My Stylist Ryan

Experience Life With Color!

With incredible experience and unmatched customer satisfaction, Ryan Goodman has distinguished himself as the Treasure Valley's premiere hair stylist. Located at Looks Unlmited in Boise, Idaho. Contact Ryan Goodman and book your next hair cut, style, or color today! 

Filtering by Tag: youridahohairstylist

Dry Scalp Vs. Dandruff: What Is The Difference?

OVERVIEW: If you have a dry, flaking scalp, you may suspect dandruff. But it could be a sign of dry scalp. Dandruff and dry scalp have the same main symptoms, which are falling flakes and an itchy scalp, but they are two different conditions. 



Dry Scalp: 

  1. Smaller, Dry Flakes
  2. Itchy Scalp
  3. Dry skin on other parts of the body

You get dry scalp when your skin has too little moisture. The skin on your scalp becomes irritated and flakes off. If your scalp is dry, the skin on other parts of your body, like your arms and legs, could be dry, too. 

Dry scalp can also be triggered by factors like these:

  1. old, dry air
  2. Contact dermatitus caused by a reaction to products you apply to your scalp, like Shampoo, Styling Gel, and Hairspray 
  3. Older age

    I would suggest using Tea Tree Special Shampoo+Conditioner. This will help put some moisture back into your hair.


  1. Oily, Large flakes that are yellow or white
  2. Itchy Scalp
  3. Oily, Red, Scaly skin

The main cause of dandruff is seborrheic dermatitis, a condition that turns the skin oily, red, and scaly. The white or yellow scales flake off, creating dandruff. You can get seborrheic dermatitis anywhere you have oil glands, including your eyebrows, groin, armpits, and along the sides of your nose. In babies it’s called cradle cap.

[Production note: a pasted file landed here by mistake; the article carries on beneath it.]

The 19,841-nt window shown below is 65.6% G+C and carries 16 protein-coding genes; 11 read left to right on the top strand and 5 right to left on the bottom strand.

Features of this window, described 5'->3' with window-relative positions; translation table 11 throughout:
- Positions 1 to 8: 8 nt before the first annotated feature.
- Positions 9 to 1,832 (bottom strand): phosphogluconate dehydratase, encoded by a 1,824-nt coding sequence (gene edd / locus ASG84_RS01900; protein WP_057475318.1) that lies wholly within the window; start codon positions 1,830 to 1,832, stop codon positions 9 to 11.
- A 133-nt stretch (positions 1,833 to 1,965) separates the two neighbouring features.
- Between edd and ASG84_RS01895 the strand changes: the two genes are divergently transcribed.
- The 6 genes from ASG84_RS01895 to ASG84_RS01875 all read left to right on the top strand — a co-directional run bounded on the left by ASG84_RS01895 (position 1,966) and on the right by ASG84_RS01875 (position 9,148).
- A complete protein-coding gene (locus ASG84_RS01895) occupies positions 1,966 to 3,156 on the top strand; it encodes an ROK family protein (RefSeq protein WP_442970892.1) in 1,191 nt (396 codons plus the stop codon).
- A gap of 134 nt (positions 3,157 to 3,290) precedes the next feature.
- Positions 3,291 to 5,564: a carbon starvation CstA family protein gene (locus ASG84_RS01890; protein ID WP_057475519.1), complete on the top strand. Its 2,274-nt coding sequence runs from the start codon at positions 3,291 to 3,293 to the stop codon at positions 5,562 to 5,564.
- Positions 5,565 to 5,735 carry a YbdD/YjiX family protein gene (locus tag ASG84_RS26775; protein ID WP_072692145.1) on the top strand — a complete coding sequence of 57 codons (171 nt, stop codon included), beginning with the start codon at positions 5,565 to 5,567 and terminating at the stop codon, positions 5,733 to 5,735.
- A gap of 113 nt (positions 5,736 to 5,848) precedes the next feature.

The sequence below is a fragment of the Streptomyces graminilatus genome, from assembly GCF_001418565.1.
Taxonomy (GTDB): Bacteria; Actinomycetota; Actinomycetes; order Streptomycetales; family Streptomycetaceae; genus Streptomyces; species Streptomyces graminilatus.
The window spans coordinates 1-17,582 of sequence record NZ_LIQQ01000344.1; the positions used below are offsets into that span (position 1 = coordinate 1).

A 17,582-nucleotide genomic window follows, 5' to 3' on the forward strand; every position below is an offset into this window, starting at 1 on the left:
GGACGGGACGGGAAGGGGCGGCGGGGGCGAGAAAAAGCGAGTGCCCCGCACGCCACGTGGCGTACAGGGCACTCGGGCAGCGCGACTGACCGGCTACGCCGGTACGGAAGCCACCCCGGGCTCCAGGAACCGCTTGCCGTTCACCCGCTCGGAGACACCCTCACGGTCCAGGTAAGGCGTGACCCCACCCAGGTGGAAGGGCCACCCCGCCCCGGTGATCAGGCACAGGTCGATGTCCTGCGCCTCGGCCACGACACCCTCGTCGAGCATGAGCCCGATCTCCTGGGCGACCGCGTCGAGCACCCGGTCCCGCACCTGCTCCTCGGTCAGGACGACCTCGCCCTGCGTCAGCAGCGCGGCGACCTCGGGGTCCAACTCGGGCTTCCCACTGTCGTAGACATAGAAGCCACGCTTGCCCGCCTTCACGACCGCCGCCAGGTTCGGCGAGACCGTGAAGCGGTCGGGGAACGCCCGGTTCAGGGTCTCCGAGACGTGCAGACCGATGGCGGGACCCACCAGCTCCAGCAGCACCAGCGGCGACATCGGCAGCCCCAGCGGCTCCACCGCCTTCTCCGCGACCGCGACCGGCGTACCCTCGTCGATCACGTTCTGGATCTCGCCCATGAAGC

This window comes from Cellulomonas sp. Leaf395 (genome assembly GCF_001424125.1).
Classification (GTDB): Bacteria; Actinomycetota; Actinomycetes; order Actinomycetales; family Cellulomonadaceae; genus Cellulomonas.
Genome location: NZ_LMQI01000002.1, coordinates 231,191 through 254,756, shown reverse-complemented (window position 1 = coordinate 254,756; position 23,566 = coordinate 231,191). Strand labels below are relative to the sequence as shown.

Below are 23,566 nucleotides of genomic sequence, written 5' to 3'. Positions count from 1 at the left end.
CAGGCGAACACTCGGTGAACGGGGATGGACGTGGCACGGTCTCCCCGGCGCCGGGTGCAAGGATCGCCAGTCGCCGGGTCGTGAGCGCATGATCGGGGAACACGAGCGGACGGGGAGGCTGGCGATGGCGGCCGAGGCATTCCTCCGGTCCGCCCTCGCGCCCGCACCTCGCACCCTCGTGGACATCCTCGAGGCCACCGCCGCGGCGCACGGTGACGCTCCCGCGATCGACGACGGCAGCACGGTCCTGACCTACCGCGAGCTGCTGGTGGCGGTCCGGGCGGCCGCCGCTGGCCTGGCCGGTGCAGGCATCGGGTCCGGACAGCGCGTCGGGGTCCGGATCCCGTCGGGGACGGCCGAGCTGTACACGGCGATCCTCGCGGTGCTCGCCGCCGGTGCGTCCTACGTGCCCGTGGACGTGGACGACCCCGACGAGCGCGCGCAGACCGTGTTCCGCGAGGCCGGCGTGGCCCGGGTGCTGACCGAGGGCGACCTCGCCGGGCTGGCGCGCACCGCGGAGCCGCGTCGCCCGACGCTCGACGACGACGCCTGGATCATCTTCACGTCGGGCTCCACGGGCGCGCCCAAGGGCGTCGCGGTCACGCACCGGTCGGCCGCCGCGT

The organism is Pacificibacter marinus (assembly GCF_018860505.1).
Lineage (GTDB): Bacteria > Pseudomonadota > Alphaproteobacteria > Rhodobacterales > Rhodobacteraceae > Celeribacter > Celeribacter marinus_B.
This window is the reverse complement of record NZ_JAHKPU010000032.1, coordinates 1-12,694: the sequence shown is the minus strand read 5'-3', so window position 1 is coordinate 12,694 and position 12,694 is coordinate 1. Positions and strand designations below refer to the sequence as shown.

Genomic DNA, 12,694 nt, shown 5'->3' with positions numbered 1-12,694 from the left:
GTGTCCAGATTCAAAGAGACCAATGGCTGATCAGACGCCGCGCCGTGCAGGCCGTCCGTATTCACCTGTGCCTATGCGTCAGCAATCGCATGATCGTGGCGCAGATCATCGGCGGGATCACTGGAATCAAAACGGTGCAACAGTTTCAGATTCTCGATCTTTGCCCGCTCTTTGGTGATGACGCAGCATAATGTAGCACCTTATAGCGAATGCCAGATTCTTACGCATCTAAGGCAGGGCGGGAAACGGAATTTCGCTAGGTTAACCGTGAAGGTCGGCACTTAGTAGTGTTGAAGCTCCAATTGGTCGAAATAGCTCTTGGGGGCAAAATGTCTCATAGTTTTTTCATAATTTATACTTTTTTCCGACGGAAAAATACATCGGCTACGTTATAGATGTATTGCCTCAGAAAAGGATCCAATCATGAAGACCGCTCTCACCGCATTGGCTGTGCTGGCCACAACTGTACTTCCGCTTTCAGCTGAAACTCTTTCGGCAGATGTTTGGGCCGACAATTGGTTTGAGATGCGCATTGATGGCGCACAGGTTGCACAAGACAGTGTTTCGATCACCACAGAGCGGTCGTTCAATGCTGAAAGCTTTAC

Often, a fungus called malassezia triggers dandruff. This fungus normally lives on your scalp. Yet some people have too much of it, and it causes skin cells to multiply more quickly than usual. 

Certain factors can cause malassezia to multiply, including:

  1. Age
  2. Hormones
  3. Stress

Try Kenra Dandruff Shampoo, which can also be used for dry scalp if it is a mild case. 


Cap Highlights Vs. Foil Highlights

Highlights are strands of lighter colours in your hair and/or lowlights are strands of darker colours in your hair. These can be done in several different ways but the two main methods are done using foils to separate the hair being coloured from the rest of the hair or using a plastic cap or bag to separate the hair. Both methods have their pro's and con's but what is the difference?


Cap Highlights. 

 A cap highlight allows the colorist to watch the color as it lifts in your hair. Caps also allow you to apply color through the entire length of your hair, using the same strength developer, at one application.


  • Can be cheaper
  • Quick


  • Only suitable for short hair as the process can put unnecessary stress on mid to longer hair.
  • Can be painful as a hook is used to pull strands of hair through the cap.
  • Only one color can be used. 
  • Not suitable for curly hair as it tangles while pulling through cap. 
  • Can't get all the way to scalp when hair is very thick.
  • Hard to get Highlights near the nape of your head as well as close to your scalp. 
  • Hard to control Highlight placement to get them where you want.
  • Looks like zebra stripes if not done right. 

Foil Highlights.

 A foil highlight allows you to target just the roots or ends of your hair. It also allows creative coloring without the colors overlapping each other.


  • Doesnt Hurt.
  • Can use more than one color. 
  • Can get closer to your scalp and hairline.
  • You get color exactly where you want it. 
  • Can create different sizes of light mor easily (either chunky or more natural weaves) 
  • Does not stress hair with pulling through tiny holes like the cap. 
  • Technique can be used with all kinds of hair. 


  • Takes longer.
  • Can be more expensive.
  • If your stylist doesn't know what they are doing, it can be a shock if not done right.